In a Sunburned Country by Bill Bryson “I read his book while I was living in Australia and always suggest it to people who are looking forward to an adventure on the continent. Bryson does a fantastic job of giving you a candid look into a region while also getting you excited about the less flaunted, more authentic reasons to travel there. His book combines novel, memoir, and travel guide into one. This is a must-read that gives you a realistic understanding of a truly unique destination. The book gave me so many ideas about what to do during my stay and made it even more fun to explore.” —Dana

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If you’re wanting to explore North or South America, read…

The Grapes of Wrath by John Steinbeck “This is a fantastic read before a trip to the American South as it provides so much historical context about the formative years of the American identity. It’s a great piece of literature that says a lot about the early 20th century and the Great Depression.” —Danilo

Midnight in the Garden of Good and Evil by John Berendt “This is one of my favorite books about the South—its lush description of Savannah, Georgia, will immediately make you want to visit. One of my literature professors once described it as ‘The Savannah Bible.’ A good number of the buildings and locations described are still standing and open to visitors, including Mercer House, which is a site that’s pivotal to the book’s narrative.” —Wesley

The Lost City of Z by David Grann “This is a nonfiction book set in the 1920s about an adventurer in the Brazilian rainforest who’s on the hunt for an ancient civilization. It’s a page turner and incredibly atmospheric.” —Arlena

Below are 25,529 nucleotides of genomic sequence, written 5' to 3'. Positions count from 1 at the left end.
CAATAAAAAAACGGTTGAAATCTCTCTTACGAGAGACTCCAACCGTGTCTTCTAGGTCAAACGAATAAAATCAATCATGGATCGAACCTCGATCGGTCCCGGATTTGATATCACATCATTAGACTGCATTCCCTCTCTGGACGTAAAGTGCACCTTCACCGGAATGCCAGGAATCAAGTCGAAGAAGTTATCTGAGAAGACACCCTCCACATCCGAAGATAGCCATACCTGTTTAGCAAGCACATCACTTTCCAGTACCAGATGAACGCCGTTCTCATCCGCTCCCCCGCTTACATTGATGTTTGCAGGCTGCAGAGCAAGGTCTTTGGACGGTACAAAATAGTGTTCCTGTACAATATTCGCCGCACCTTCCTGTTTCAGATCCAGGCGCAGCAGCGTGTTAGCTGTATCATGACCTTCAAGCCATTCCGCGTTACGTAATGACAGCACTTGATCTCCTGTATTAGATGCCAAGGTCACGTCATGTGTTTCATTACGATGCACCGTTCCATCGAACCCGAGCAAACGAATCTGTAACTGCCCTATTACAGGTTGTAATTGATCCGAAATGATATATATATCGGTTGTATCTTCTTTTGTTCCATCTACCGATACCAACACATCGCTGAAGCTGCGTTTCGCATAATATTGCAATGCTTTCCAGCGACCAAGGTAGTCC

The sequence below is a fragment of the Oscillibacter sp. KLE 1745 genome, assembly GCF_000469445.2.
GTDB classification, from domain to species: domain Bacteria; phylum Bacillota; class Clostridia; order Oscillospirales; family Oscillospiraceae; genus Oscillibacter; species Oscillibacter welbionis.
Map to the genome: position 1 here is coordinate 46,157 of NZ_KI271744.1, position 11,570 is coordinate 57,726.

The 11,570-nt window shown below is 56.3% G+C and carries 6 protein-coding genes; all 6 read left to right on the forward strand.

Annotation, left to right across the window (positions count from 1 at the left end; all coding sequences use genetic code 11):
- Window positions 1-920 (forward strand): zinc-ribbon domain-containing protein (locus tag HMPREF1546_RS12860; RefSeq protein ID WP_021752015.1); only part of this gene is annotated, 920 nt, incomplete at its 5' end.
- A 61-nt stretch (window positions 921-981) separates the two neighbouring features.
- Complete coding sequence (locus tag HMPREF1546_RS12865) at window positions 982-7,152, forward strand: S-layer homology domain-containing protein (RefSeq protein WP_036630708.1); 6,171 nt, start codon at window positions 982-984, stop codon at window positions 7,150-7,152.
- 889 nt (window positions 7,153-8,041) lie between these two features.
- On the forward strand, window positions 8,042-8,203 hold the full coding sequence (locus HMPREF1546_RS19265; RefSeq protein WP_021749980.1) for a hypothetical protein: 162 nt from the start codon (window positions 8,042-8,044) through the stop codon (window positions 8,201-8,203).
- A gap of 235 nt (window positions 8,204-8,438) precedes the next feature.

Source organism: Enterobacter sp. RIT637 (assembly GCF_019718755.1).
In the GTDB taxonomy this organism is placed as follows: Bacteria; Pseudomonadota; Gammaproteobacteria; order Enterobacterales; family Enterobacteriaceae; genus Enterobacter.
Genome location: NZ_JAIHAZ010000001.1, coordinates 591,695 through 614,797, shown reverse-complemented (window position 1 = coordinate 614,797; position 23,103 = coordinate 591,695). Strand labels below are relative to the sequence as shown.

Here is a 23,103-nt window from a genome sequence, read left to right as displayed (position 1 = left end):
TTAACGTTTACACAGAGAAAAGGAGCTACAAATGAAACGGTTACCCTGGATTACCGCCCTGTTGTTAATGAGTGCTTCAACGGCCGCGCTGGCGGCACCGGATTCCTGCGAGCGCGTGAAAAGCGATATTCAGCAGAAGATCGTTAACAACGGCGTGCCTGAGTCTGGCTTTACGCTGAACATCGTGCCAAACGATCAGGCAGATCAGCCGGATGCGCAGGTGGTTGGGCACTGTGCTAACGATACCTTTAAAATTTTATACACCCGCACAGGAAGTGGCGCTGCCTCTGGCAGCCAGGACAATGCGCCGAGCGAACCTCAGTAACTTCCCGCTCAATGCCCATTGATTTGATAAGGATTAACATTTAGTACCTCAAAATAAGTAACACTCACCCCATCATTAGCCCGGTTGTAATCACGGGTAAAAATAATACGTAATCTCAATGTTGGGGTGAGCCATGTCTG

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To inspire your children or grandchildren to travel, read them…

Anne of Green Gables by Lucy Maud Montgomery “I love Anne Shirley. She’s my favorite character because she’s so quirky and positive! The book makes me want to visit Prince Edward Island in Canada and see where the writer was inspired. One line reads, ‘It was November—the month of crimson sunsets, parting birds, deep, sad hymns of the sea, passionate wind-songs in the pines,’ which describes the northern coast of Prince Edward Island and Cavendish landscape.” —Christie

The *Percy Jackson and the Olympians *series by Rick Riordan “I recommend these books for the young (or young at heart), particularly ‘The Heroes of Olympus,’ because the characters travel to Europe in it. The whole series is jam-packed with mythological and even historical knowledge of ancient civilizations.” —Rebecca

Oh, the Places You’ll Go by Dr. Seuss “This book has inspired me in my travels and life in general. I have actually come across the story at multiple times, including before leaving for a semester abroad. It has a simple message: Life can be challenging, but there are so many amazing adventures to be had. It can be applied to many different scenarios, including travel.” —Phil

What are some of your favorite books to read before you travel? Let us know on Facebook!


About the author | Jamie Gallerani
It was Jamie’s homestay in Germany that made her fall in love with travel (and her studies in Florence that really sealed the deal). When she’s not writing and sharing the magic of seeing the world with others, she’s usually on the lookout for her new favorite memoir, testing out recipes at home, or visiting her family on Cape Cod.